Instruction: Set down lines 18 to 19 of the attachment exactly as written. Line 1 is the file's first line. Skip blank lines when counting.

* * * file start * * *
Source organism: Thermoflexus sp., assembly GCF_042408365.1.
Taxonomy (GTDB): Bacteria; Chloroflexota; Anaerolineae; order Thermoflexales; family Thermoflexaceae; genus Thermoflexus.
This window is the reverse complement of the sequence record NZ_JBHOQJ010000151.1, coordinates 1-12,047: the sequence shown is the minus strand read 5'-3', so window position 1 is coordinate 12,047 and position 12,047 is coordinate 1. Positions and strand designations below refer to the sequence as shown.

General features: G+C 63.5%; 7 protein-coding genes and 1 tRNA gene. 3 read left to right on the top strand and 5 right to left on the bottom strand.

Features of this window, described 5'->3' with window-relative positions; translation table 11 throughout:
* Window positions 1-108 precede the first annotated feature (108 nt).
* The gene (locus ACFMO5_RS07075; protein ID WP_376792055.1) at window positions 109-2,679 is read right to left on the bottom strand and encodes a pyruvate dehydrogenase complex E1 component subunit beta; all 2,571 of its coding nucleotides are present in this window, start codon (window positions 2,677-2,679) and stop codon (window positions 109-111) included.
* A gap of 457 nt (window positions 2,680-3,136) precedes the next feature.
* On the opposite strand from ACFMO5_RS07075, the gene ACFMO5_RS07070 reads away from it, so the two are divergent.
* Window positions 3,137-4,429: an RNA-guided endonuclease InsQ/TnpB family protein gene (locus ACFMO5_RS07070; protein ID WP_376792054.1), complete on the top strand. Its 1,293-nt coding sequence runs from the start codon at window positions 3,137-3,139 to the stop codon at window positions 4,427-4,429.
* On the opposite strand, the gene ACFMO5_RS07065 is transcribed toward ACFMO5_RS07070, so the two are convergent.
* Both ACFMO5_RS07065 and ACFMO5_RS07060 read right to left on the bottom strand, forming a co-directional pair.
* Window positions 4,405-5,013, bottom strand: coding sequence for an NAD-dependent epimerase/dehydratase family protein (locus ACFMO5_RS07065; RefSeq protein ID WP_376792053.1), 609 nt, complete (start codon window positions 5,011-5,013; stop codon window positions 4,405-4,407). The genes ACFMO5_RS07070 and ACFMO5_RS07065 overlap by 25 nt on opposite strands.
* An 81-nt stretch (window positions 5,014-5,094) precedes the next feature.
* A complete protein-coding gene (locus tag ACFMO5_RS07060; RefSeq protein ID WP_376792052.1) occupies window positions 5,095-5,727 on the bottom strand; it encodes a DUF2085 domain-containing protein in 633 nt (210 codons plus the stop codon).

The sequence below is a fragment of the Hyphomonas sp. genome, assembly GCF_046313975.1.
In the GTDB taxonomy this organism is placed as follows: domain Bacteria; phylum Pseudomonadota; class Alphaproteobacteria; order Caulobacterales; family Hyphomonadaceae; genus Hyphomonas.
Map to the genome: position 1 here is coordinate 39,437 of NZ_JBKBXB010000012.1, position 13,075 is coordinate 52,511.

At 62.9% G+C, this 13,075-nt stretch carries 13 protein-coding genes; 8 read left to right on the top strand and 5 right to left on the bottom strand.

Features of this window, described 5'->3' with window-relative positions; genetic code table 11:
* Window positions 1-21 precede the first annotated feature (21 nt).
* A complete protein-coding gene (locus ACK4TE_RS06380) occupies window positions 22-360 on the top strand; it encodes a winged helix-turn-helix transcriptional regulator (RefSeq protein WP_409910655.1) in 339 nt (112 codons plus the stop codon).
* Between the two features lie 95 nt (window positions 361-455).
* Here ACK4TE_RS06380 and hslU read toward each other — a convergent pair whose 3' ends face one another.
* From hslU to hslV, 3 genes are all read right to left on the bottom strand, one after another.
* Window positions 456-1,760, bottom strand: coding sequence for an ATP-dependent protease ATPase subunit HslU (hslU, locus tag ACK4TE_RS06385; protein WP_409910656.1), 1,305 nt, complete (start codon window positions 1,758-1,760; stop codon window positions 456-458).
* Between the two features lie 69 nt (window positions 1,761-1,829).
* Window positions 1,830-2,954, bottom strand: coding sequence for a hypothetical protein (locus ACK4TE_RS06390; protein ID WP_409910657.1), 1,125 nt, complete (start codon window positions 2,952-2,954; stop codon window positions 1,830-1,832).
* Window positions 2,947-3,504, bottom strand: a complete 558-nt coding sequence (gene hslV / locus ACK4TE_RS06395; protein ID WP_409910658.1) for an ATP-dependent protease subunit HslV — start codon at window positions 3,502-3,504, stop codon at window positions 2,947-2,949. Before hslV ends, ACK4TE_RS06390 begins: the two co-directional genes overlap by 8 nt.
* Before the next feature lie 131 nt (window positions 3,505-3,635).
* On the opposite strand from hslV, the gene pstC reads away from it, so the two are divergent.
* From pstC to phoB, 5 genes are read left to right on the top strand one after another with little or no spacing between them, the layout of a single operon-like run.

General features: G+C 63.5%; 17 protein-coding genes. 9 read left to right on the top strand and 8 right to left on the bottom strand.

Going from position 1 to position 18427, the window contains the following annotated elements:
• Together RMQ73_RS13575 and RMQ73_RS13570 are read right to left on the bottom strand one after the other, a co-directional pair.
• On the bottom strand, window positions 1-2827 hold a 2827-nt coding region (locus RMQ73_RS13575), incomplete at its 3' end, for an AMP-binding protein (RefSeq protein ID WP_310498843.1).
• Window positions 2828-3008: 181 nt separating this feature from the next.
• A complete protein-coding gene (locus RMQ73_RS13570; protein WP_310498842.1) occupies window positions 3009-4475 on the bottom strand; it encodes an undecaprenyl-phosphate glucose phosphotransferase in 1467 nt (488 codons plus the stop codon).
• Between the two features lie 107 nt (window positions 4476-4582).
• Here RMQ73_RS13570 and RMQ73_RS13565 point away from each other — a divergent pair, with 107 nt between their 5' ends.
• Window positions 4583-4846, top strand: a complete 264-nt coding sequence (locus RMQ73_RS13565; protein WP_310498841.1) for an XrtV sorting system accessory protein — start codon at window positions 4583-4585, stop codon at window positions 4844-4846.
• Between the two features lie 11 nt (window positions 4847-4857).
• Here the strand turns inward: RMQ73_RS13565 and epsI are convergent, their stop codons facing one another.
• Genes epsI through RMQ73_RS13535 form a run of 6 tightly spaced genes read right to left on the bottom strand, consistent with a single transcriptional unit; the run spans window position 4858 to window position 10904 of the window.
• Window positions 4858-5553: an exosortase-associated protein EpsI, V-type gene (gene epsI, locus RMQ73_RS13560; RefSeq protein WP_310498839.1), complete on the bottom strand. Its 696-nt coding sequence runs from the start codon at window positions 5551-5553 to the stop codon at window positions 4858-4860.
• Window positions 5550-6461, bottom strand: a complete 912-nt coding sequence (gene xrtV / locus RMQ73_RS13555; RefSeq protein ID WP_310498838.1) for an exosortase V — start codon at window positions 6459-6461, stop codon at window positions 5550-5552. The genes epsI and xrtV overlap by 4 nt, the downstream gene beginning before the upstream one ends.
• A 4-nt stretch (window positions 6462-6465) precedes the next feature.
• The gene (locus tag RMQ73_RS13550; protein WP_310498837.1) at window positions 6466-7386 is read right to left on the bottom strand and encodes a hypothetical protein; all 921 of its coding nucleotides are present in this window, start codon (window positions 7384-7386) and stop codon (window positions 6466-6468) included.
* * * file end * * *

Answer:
Map to the genome: position 1 here is coordinate 39,437 of NZ_JBKBXB010000012.1, position 13,075 is coordinate 52,511.

At 62.9% G+C, this 13,075-nt stretch carries 13 protein-coding genes; 8 read left to right on the top strand and 5 right to left on the bottom strand.